Hunting with Airguns is nothing new either, they’ve been around since the 1700’s and Lewis and Clarke used them for hunting on their trek west. Being unfamiliar with airguns makes for poor comparison of performance. Airguns are more closely related to muzzleloaders in how they work, and if you are familiar with the round ball or the conical, you quickly understand the dynamics of the two projectiles and how they differ from each other and of modern projectiles. They all do the job!


  5. Another source of large caliber air rifles is Quackenbush Air Guns.

    People hunt big game with these types of air guns. The Lewis and Clark expedition’s air rifle is, IMO, arguably the most important gun in American history.

  6. For all you readers, I have one. Well sort of, it’s the Sumatra 2500. Same thing. It’s in .22. As air rifles go, these things are cannons. They offer a lot of bang for buck when you put one up against a high priced Air Arms.
    Someone asked how loud they are? Loud. You can turn down pressure and it’s better, but if you think your going to sit in your back yard and plug squirrels and not piss off your neighbors, that’s not happening. Also, I don’t have the carbine and mine is heavy. I sure wouldn’t be packing this thing around in the forest looking for dinner. I’d take my SAM7R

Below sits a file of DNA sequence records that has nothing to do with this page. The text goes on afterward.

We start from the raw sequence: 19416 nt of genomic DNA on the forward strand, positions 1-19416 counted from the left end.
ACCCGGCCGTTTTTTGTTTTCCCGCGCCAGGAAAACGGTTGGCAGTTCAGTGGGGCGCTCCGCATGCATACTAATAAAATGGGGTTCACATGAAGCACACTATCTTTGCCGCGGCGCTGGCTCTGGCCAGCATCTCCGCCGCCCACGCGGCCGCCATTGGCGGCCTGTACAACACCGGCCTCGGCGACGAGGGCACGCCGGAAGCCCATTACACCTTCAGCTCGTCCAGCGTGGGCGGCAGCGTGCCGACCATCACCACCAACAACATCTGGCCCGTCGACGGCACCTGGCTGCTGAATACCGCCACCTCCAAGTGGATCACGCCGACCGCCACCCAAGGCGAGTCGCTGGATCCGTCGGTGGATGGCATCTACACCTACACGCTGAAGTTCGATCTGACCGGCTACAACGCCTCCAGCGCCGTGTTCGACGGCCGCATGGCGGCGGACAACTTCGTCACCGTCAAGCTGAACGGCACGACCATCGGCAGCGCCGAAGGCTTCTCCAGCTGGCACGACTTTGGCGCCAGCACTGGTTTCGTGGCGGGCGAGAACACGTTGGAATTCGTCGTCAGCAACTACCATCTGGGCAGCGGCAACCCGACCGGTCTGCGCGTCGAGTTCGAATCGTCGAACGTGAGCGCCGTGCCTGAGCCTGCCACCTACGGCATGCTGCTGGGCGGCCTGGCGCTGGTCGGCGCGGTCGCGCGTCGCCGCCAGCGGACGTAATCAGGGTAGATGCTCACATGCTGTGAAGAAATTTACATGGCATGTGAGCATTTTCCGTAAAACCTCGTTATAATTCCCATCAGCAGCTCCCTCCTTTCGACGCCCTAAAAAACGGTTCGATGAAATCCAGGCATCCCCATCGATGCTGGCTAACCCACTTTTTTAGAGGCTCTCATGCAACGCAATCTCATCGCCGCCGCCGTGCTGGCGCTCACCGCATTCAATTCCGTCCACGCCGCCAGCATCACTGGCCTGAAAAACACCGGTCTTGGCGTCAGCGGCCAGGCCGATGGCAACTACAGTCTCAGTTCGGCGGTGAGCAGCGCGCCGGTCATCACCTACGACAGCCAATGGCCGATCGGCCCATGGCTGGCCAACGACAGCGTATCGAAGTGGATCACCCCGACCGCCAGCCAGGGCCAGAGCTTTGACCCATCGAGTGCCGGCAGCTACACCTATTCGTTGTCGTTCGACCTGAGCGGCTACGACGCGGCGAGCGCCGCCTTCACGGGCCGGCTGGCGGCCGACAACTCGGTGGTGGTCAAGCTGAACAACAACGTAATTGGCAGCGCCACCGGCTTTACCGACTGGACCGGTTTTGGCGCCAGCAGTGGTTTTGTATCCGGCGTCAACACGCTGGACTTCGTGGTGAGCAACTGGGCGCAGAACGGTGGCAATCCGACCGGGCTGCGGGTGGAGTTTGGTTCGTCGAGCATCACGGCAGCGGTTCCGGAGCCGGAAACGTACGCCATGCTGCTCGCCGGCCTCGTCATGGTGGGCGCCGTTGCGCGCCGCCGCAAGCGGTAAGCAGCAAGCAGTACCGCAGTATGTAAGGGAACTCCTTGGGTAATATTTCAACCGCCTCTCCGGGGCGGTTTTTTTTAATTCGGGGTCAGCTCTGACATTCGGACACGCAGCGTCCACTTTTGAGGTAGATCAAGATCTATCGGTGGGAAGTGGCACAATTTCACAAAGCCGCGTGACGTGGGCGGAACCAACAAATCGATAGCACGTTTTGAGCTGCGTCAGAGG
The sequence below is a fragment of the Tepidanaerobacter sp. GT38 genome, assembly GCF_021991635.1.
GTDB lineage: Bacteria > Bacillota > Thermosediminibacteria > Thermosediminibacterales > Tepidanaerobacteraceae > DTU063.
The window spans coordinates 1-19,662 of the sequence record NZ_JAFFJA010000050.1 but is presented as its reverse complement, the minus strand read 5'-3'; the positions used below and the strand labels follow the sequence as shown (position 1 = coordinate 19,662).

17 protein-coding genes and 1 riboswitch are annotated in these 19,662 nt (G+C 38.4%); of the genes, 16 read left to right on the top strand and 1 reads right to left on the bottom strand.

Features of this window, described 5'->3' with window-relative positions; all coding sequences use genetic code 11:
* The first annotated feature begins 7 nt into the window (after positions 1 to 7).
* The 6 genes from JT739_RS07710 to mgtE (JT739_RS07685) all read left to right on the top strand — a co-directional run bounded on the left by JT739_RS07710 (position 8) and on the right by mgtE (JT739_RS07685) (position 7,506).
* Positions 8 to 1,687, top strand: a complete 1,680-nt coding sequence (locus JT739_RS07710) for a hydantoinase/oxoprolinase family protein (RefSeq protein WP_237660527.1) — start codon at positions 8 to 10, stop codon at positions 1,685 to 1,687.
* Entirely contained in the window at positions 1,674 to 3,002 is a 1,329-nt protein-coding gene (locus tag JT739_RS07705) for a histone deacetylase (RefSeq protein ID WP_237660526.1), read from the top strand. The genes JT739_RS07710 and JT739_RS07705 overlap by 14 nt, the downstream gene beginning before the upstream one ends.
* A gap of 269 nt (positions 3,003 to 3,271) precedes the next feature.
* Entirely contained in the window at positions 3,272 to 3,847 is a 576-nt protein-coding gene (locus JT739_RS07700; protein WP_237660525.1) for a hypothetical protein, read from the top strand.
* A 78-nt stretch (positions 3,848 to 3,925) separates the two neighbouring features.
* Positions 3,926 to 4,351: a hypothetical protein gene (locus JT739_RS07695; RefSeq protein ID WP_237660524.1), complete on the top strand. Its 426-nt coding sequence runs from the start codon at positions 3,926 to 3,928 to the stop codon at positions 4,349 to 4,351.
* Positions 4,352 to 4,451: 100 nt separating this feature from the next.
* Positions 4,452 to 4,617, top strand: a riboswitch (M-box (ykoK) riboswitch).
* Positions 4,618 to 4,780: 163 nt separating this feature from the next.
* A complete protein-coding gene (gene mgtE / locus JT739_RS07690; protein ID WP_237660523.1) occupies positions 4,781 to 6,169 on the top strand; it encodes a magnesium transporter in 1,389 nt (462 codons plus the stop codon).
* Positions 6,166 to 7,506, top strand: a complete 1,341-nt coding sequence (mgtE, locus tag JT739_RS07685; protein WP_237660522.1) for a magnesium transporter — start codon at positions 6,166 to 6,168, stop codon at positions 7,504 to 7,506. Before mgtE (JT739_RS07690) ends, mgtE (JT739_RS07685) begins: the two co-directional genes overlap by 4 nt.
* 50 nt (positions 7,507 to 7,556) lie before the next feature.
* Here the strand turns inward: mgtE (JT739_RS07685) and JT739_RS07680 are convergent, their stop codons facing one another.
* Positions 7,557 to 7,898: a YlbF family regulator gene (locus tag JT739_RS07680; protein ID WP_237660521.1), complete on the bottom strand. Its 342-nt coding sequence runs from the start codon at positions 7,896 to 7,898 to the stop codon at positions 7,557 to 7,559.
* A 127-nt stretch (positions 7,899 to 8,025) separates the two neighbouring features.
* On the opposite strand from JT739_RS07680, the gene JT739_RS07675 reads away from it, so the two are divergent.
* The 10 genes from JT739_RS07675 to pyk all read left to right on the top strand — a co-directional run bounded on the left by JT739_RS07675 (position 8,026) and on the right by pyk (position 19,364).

I got mine from these guys.

      • It has a threaded barrel and I could put a suppressor on it, but you fall under the same laws when you talk any suppressor. I could buy a can that fits my SR22, my 15-22 and get an adapter to fit the 2500, but I don’t really care. I shoot those tree rats with a .177 Crossman. That 2500 is overkill.
        Some rifles do come with shrouded barrels which are legal as they can not be removed and used on a firearm. There is no practical method of installing a shroud in a air rifle. It would be better to drop a thousand bucks an an Air Arms that has a factory shrouded barrel.
        As far as pellets go, these things take about the heaviest pellet there is and they are made by Eun Jin They are 28.50 gr
        I researched air rifles heavy for a year before settling on the 2500.

        • There are dedicated airgun suppressors which can’t be used on a real firearm.

          These should be legal without paperwork (check with the ATF to be sure).

        • Oh yeah? Where? I’ve never seen them. Anyway, I just bought a 2014 Benjamin Marauder .22 Suppressed. Wow, is it quiet! Throwing that Crosman .177 in the garbage.

        • I buy my pellets from African Ordanance best I’ve come across for my .50 cal Dragon claw. Suppressors for air rifles aren’t illegal or regulated. Been trying to find one.

  7. Still waiting for something like the Girandoni air rifle, modernized of course.